Fairly recently I was having a discussion with a friend, and she said, “I will always remember 2017 as the year the entire world went crazy.” This statement was made, not only in the context of our current national and international affairs, but in the context of her actual life, which is in an undeniable valley.
Because I tended to agree with her, I took a purposeful step back from the things that had me in a tailspin; namely, the news, my facebook feed, my smart phone addiction since the inauguration. I found, around the time of this conversation, that I could hardly take a solid breath because I was overloading myself on information that I couldn’t possibly change. I was waging battles in my mind when I wasn’t even in the fight. So I stepped back, turned off the television, turned off my phone, and focused on the problems that were right in front of me, and over which I had even the slightest bit of control.
Here is what I found. I discovered, slightly to my dismay, that my generation is meeting middle age, and with that particular shift come many shocking realities. For not only has our nation recently entered an extraordinarily turbulent and unpredictable time, but my people, my friends and family, are likewise entering a major shift in their lifestyles, priorities, and in many cases family structure. It’s an interesting place to be.
The carefree, childless days of our twenties are behind us. Late nights at the bars worrying over who picks up the tab are long gone. Now are the days of parenthood, marriages that succeed or fail, mortgage payments, and aging bodies. I can hear my friends on a daily basis looking at their country, looking at their lives, and wondering what happened.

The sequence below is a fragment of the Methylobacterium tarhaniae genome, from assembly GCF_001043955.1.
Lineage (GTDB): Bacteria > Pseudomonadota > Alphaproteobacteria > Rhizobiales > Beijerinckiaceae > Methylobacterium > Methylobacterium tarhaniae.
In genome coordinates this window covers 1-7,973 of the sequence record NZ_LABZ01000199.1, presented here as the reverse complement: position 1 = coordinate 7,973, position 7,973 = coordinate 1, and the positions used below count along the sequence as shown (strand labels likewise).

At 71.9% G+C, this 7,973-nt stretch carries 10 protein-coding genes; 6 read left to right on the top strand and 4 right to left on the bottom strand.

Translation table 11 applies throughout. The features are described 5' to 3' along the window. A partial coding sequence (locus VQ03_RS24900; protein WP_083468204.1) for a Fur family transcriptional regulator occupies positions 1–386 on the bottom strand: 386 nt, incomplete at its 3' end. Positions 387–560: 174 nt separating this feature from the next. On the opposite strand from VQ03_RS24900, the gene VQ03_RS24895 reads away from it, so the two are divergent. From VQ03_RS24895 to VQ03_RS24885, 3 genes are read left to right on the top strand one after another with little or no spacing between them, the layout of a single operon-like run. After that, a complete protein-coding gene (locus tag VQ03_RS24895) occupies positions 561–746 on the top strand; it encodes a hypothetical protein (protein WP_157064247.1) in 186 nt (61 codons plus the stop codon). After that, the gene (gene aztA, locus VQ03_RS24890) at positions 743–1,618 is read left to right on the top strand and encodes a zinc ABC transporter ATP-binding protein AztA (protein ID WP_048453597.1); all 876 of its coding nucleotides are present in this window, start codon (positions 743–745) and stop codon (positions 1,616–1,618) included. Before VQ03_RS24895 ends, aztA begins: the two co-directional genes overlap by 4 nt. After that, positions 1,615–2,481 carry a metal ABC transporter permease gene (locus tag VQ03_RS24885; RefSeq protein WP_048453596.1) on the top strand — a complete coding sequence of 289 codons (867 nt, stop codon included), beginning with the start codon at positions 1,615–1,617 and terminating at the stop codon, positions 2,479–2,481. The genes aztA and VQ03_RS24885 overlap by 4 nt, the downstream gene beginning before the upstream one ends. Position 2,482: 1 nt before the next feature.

Wondering why the whole world has suddenly gone crazy.
I have friends who have recently battled childhood cancer. I know of several families who have lost their children to cancer, and are coping with the aftermath. A friend I went to college with recently lost his wife to cancer. I have friends who have children with developmental or learning delays, and are involved in the daily struggle to help their children grow and mature.
I have friends who are themselves battling cancer, even as they try to raise young children and maintain a sense of normalcy. I have friends whose marriages are either falling apart or have already fallen, who feel stuck in the trenches of a reality they never expected, and are looking for any toehold in the mud and muck with which to claw their way out.
It’s depressing. And yet, I’ve seen other things too. I’ve seen a young mother with cancer, literally on death’s doorstep, rally and return home and finally gain some strength. I’ve seen a young Hispanic girl beginning to excel in school due to the tireless kindness of a tutor who loves her and never misses a session. I’ve watched a mom in a tight spot find the toehold she needed due to the goodwill of a stranger who wanted to help with no possibility of acknowledgement.
I don’t know what the future will hold. But lately I’ve gotten off my phone and into real life, and I’ve watched one small miracle after another small miracle pull those I love a little further along. And one day those miracles will add up, and these friends will be back on sure footing. One prayer at a time, one hurdle at a time, one miracle at a time.
We can’t always see where we’re headed. We don’t always understand why things happen the way they do. But what I’ve seen lately has reaffirmed my belief that if we lift one another up, and if we keep faith in our basic humanity, we can slowly overcome the impossible. Stranger to stranger, friend to friend, human to human, it’s up to us to say the prayers, do the work, lend the helping hand, and watch the miracles happen through us.
And who knows what the future will hold. It might not be crazy at all.